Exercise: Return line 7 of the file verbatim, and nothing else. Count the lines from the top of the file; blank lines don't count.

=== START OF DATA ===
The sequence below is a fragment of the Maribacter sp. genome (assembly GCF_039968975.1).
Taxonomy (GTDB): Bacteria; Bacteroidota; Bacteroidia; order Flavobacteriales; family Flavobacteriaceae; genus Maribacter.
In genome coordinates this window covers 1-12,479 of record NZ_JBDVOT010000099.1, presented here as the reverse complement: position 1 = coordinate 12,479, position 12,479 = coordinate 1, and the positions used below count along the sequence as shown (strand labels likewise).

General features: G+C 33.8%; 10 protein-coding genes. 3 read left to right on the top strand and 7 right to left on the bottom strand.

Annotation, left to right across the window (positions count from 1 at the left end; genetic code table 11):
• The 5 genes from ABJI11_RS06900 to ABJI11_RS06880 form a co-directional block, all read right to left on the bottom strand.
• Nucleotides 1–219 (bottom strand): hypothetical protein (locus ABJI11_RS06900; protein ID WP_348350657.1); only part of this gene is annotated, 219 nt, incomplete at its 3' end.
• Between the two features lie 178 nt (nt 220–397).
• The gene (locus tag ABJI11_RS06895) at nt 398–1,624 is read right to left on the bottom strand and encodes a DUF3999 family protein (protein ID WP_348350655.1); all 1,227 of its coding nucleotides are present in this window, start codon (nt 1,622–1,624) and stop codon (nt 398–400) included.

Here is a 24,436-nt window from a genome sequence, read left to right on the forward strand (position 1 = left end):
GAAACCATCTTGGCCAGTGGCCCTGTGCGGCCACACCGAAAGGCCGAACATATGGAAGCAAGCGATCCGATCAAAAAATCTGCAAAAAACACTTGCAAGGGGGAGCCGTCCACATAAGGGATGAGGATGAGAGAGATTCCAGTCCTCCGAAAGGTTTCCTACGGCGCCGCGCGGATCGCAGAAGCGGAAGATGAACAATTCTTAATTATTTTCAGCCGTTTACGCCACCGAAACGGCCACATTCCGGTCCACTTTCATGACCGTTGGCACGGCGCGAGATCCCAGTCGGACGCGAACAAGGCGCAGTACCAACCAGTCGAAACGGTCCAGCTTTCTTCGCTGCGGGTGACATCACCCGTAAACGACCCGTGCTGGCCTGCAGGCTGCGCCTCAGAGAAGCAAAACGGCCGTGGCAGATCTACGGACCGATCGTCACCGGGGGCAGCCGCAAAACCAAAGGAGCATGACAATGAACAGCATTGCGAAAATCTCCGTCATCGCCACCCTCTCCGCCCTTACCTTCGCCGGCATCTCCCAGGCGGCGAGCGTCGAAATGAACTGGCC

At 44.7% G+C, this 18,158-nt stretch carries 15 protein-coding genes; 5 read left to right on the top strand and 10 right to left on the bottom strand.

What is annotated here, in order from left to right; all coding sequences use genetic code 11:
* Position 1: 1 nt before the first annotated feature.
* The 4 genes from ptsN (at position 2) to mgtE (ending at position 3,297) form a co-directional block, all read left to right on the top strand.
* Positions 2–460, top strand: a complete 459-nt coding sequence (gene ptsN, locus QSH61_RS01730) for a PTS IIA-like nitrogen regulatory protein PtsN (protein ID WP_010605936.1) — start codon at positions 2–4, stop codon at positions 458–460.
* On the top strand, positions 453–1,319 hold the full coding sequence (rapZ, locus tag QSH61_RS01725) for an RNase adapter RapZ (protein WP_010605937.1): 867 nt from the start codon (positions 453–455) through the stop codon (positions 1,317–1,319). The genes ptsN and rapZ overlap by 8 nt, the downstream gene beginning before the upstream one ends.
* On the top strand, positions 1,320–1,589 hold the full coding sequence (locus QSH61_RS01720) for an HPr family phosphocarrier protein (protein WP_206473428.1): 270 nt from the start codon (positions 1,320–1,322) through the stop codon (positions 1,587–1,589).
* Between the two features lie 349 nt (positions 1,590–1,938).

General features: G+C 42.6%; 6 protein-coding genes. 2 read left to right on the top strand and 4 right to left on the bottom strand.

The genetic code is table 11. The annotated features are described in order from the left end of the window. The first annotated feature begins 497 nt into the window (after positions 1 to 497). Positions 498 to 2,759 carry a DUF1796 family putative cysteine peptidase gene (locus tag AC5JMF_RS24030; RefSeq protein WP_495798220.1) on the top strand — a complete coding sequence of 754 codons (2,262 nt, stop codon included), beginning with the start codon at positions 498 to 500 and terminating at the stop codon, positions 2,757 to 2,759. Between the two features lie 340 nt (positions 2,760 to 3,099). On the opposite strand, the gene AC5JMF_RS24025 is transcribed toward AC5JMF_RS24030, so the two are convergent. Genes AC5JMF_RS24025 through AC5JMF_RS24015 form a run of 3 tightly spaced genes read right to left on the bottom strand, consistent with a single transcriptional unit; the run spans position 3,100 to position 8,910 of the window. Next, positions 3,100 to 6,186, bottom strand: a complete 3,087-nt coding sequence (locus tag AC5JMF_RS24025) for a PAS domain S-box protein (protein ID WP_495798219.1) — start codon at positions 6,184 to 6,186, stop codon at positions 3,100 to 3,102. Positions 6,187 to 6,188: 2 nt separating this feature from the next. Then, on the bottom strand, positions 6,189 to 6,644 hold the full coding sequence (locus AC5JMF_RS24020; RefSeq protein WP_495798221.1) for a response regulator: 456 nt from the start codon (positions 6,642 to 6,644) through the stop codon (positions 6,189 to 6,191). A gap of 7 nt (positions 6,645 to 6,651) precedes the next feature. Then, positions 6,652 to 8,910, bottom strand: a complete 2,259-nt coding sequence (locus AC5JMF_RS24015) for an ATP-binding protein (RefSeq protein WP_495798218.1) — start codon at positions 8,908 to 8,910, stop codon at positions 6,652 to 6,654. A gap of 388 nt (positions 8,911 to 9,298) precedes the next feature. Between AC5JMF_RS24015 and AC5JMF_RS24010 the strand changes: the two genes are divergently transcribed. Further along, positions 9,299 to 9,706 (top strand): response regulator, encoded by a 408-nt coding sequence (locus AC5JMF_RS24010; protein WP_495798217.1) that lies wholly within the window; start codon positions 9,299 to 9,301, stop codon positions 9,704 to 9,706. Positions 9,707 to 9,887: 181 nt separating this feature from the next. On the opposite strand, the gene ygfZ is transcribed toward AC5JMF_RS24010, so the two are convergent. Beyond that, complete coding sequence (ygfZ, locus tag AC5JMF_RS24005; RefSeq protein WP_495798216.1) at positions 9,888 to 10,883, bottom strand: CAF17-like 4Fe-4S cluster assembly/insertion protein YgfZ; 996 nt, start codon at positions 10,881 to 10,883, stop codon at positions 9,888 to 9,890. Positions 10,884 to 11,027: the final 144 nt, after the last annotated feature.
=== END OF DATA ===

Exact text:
• Nucleotides 1–219 (bottom strand): hypothetical protein (locus ABJI11_RS06900; protein ID WP_348350657.1); only part of this gene is annotated, 219 nt, incomplete at its 3' end.